The KMPG partner at the heart of today's Herbalife/KPMG fiasco was unknown for several hours, until finally his name resurfaced. Per Reuters: "Scott London, a partner at accounting firm KPMG, was the lead auditor for Skechers USA Inc who resigned after allegedly leaking insider information to traders, said Skechers Chief Financial Officer on Tuesday. In an interview, CFO David Weinberg said he was surprised to learn late on Monday from partners at KPMG that London had admitted to the allegations and was leaving the firm."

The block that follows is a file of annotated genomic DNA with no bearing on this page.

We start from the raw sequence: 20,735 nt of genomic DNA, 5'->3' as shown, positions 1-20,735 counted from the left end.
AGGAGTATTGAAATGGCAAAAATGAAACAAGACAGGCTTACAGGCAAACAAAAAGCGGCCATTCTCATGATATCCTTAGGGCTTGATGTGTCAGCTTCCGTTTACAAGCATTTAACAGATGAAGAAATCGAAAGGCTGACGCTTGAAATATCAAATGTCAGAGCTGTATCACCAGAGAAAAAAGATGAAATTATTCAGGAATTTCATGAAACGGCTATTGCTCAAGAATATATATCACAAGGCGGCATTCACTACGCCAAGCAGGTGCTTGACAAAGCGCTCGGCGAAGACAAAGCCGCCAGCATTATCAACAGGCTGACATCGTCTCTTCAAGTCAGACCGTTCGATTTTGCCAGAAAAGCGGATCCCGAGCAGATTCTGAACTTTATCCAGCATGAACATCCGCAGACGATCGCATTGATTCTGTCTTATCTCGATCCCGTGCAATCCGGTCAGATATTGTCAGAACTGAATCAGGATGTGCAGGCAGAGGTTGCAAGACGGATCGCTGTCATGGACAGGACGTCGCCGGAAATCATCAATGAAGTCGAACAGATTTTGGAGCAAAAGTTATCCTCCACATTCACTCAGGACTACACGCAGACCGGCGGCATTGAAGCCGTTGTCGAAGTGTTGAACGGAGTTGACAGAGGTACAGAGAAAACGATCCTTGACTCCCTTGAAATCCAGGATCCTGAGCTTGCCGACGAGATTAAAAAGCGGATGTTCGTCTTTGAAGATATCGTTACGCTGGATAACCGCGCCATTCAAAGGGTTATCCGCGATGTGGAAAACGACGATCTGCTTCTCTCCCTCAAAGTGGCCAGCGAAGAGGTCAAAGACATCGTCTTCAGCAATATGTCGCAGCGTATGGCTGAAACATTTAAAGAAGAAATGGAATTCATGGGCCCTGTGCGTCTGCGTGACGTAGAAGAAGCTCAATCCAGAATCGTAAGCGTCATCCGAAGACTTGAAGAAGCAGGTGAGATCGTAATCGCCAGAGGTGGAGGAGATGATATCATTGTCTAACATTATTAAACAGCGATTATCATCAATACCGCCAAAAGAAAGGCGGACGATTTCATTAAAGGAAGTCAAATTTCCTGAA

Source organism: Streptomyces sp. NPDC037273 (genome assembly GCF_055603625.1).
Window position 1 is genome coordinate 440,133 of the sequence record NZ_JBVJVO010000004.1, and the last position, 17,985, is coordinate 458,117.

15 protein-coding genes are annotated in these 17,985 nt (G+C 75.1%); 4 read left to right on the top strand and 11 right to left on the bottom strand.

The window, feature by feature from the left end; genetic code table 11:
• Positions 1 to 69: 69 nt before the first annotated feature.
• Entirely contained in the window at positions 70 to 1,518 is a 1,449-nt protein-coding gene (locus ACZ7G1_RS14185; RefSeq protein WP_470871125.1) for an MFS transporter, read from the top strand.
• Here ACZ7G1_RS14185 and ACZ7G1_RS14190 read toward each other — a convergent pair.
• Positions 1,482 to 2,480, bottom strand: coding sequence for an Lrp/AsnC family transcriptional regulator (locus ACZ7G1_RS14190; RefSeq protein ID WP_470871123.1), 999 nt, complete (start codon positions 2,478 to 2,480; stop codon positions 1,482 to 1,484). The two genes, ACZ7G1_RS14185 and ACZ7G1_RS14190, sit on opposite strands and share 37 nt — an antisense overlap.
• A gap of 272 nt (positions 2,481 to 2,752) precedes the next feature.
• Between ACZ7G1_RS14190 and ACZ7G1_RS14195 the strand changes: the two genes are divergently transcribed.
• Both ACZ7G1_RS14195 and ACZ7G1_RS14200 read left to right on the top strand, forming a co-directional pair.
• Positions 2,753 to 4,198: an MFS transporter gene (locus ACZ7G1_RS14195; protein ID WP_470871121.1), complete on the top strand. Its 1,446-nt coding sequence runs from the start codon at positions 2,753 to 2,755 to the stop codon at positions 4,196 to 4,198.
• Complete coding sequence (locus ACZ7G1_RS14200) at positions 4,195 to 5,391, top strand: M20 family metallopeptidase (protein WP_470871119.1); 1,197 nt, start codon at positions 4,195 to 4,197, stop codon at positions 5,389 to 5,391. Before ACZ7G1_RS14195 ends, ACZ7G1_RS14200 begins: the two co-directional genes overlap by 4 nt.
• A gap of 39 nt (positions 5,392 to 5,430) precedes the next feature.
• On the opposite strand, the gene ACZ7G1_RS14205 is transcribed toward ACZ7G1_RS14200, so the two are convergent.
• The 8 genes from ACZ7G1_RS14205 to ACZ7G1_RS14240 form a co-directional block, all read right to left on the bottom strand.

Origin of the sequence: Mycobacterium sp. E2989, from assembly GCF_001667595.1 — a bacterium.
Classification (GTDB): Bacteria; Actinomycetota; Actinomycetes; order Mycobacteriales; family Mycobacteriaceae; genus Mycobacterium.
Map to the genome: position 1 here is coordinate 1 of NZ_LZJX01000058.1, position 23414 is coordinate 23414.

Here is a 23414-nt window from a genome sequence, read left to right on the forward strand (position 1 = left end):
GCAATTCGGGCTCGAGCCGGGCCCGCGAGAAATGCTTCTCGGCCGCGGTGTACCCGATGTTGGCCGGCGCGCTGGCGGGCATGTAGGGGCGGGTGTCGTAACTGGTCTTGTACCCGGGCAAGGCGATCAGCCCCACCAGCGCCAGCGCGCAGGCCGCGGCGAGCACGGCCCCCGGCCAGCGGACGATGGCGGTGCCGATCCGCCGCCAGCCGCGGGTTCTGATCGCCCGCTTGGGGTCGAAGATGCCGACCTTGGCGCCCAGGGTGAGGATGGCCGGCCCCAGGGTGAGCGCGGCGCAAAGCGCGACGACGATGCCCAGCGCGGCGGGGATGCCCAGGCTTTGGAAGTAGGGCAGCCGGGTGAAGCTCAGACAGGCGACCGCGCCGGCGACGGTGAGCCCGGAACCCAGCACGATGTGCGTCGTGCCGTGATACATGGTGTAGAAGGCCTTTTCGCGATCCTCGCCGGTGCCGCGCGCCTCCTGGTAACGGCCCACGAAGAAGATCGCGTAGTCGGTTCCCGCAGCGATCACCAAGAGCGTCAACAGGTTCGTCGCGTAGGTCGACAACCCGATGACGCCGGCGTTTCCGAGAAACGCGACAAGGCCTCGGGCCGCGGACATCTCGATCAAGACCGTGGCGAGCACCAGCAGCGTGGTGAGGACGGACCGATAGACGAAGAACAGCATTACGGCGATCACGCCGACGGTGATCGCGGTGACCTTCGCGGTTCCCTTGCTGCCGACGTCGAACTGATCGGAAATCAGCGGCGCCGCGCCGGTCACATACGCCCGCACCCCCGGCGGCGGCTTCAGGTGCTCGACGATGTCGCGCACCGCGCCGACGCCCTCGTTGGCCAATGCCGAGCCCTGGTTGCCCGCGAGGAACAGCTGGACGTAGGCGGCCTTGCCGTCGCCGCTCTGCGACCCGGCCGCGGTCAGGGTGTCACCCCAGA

The 'down-up' streak is over, long live the next streak. Precious metals had a big day with Silver and Gold surging 1-2% (among the biggest moves in 7 months); Treasuries pushed higher in yield from the open but faded rapidly into the close to end unchanged ay 1.75%; Commodities in general were bid on the back (supposedly) of China's lower inflation print; IG credit was bid while HY credit (spreads not the HYG ETF) rolled over into the close. What was most evident was the total and utter failure of the 3:30pm Ramp - it seems our discussion of the farce last night brought a world of front-runners to the game and ruined the Algos day as instead rallying S&P 500 futures dropped 4 points in the last 30 minutes - this is the biggest 3:30-to-4:00 loss in six week (and 3rd biggest of year). The world was celebrating another new all-time high in the Dow and the S&P gave back half its gains to close +4 points; but the Dow Transports closed -0.3%, and the Russell 2000 (for so long Bernanke's policy tool) ended -0.23%.